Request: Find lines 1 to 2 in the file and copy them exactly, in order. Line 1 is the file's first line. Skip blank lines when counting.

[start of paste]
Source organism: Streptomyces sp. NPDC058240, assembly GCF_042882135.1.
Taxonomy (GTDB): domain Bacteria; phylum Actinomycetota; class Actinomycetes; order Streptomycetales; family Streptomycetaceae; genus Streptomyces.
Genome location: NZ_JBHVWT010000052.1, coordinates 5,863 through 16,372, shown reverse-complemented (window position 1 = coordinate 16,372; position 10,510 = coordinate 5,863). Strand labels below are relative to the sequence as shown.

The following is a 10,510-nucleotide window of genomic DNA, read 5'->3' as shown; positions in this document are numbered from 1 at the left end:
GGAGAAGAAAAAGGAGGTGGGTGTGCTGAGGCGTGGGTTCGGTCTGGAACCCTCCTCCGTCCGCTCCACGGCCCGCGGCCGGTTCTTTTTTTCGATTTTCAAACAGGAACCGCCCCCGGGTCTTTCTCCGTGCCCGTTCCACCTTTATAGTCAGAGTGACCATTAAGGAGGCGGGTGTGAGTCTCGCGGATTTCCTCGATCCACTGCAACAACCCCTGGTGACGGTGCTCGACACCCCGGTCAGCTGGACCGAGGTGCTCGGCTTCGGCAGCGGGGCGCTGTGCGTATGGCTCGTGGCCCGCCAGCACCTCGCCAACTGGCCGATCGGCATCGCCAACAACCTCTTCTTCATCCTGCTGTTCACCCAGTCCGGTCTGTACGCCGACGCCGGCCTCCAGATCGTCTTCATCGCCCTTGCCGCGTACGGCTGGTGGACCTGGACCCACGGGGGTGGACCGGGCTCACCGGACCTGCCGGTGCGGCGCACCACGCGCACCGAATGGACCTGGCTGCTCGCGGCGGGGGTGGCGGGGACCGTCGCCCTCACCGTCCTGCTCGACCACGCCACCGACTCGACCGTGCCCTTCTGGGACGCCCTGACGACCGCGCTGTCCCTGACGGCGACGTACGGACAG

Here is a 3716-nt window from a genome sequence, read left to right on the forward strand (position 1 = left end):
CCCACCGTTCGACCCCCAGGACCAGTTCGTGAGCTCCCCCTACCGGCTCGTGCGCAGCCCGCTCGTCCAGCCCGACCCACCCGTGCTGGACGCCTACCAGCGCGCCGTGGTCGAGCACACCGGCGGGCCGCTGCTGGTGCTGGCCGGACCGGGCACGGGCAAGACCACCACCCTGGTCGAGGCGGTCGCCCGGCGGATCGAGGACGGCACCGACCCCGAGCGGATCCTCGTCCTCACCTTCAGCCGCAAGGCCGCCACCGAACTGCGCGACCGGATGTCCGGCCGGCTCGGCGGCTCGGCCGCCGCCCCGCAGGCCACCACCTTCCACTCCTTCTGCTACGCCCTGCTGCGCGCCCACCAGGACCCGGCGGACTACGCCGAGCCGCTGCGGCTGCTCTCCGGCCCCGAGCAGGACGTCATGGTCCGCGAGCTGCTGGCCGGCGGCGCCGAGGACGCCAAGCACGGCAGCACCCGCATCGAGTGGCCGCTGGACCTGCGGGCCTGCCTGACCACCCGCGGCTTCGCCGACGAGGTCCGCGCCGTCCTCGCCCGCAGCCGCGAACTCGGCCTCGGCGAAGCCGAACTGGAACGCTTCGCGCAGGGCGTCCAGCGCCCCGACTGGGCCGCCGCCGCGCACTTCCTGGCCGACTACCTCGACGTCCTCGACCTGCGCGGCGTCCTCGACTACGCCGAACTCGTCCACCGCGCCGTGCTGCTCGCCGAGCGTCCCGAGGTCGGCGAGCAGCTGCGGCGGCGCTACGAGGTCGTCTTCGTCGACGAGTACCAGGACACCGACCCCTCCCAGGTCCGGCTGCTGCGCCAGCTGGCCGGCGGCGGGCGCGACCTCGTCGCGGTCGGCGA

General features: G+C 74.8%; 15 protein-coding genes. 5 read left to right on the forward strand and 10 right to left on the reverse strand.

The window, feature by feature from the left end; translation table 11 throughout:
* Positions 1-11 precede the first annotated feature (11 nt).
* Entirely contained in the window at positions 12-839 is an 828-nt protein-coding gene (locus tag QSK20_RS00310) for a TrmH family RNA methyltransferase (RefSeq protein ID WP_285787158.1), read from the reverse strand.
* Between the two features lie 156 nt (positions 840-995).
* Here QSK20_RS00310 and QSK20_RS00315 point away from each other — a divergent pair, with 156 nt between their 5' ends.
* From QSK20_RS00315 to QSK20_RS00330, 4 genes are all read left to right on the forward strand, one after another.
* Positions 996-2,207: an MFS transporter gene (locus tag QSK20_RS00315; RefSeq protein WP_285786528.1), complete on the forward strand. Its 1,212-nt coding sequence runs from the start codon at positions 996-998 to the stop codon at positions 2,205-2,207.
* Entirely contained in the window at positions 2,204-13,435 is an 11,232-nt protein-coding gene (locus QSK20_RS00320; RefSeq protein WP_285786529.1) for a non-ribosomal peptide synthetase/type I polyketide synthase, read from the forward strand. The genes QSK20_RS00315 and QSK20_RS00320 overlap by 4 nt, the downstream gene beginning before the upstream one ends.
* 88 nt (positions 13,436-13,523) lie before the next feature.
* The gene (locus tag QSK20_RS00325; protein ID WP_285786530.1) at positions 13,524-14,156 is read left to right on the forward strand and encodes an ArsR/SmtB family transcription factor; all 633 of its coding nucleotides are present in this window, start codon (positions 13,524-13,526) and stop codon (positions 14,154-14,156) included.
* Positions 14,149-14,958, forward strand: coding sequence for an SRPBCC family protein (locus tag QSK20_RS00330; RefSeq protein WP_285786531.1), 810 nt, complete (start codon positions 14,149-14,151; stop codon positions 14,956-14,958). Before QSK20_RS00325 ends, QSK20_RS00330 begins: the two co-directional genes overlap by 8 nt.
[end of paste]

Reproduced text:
Source organism: Streptomyces sp. NPDC058240, assembly GCF_042882135.1.
Taxonomy (GTDB): domain Bacteria; phylum Actinomycetota; class Actinomycetes; order Streptomycetales; family Streptomycetaceae; genus Streptomyces.